My name is Caitlin Augustine; I’m 22 years old and lucky to be alive. I have already suffered through three DVTs, a life threatening condition. Today, I made it my mission to raise awareness of this deadly health risk – one that causes over 100,000 deaths a year.
The first time I ever heard of blood clots or DVTs I was only 19. Following a tonsillectomy, a routine procedure with few risks, I noticed what felt like a pulled gluteal muscle. Over the next 2 weeks the pain intensified and moved into my lower abdomen. Because of the severe pain, my doctor finally decided to schedule an emergency CAT scan. It was a DVT – deep vein thrombosis.
After admission into the hospital my family was told that I probably would not survive. The CAT scan revealed a DVT so long that it ran from behind my knee, up my leg, through my abdomen and stopped just below the main vein to my heart. At this time, I was also diagnosed with Factor V Leiden, a common clotting disorder. Once this was discovered, a majority of family members on my father’s side tested positive as well, including both my dad and my sister.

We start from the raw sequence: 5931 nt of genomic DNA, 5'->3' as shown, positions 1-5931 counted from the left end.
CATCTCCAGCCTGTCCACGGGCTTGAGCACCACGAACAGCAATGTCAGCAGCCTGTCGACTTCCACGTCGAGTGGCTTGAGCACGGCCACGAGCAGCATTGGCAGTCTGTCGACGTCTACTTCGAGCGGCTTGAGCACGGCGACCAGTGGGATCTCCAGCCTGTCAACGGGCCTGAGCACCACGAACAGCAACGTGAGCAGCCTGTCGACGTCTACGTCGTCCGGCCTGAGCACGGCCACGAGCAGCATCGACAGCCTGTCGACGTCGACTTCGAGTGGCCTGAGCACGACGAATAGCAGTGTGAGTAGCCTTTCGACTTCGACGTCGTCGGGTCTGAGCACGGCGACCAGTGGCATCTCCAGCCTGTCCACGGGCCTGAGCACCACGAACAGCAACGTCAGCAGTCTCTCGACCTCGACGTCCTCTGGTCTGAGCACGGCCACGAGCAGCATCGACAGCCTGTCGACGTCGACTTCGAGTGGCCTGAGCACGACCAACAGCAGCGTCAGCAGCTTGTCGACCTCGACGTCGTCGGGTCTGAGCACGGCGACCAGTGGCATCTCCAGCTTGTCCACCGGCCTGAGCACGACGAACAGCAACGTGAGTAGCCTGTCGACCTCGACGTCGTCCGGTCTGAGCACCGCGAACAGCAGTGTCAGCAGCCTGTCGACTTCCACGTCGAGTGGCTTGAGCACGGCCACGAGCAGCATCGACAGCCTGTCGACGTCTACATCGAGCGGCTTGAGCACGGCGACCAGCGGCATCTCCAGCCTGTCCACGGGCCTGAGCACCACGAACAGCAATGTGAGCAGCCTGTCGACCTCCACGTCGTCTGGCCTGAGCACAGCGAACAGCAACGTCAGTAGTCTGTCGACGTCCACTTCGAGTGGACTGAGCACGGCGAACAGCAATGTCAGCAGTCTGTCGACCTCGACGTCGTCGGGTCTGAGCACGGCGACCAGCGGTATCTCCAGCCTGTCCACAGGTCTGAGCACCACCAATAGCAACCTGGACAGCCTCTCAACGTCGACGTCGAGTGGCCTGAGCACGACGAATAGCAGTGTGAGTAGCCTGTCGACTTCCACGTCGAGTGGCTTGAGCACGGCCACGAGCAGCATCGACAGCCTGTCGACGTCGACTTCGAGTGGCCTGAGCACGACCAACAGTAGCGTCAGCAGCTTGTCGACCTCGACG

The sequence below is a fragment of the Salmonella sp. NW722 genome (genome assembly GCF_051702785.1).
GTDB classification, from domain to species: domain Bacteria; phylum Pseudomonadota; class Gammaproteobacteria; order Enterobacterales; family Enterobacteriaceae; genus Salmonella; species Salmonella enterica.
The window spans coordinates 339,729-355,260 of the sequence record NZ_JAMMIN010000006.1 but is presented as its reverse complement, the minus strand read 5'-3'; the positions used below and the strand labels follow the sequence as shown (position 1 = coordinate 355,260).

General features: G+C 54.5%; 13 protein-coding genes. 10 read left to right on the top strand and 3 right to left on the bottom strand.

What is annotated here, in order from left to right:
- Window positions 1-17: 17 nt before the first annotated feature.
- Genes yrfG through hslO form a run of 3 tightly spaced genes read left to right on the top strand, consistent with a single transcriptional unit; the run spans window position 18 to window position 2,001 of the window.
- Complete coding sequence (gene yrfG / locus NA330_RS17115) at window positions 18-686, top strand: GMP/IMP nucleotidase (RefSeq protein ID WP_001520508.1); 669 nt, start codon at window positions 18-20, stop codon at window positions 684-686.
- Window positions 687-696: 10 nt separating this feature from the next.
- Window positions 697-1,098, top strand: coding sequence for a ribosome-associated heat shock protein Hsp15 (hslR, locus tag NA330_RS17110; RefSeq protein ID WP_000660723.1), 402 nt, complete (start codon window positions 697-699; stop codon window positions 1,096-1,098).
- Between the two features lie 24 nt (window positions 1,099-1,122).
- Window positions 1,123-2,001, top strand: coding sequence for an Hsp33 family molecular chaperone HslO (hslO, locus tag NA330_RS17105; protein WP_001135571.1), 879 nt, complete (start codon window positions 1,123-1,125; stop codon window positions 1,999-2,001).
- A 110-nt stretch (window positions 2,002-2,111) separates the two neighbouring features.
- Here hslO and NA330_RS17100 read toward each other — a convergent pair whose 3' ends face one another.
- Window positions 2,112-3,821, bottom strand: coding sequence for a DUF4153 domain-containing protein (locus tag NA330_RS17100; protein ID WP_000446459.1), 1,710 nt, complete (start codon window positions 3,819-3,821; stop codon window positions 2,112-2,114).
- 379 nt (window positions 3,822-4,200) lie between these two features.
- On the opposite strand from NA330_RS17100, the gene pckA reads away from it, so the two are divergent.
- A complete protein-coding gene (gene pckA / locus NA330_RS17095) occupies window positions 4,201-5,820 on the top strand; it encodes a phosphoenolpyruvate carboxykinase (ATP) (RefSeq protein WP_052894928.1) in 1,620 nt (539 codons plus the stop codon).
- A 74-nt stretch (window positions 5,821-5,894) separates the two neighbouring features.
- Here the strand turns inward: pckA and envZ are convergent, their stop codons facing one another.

I did survive and I am grateful every day for my second chance on life. Since that time, I had two additional DVTs and identified another clotting disorder called lupus anticoagulant. Due to my medical history, I must remain on blood thinners for the rest of my life.
It has been difficult at times living with these clotting disorders, but I’m proud to say I recently graduated from college, began an internship and enjoy volunteering and advocating with the National Blood Clot Alliance – an organization whose mission is something I truly believe in.
I’m so glad I found a way to fight back. By sharing my story and raising awareness, I hope to prevent others from having to experience what I did. In order for us to spread the word, I ask that you help in our effort to raise funds for the National Blood Clot Alliance. Through your support, which is 100% tax deductible, you will help NBCA continue to alert and educate the public and healthcare providers about this silent killer.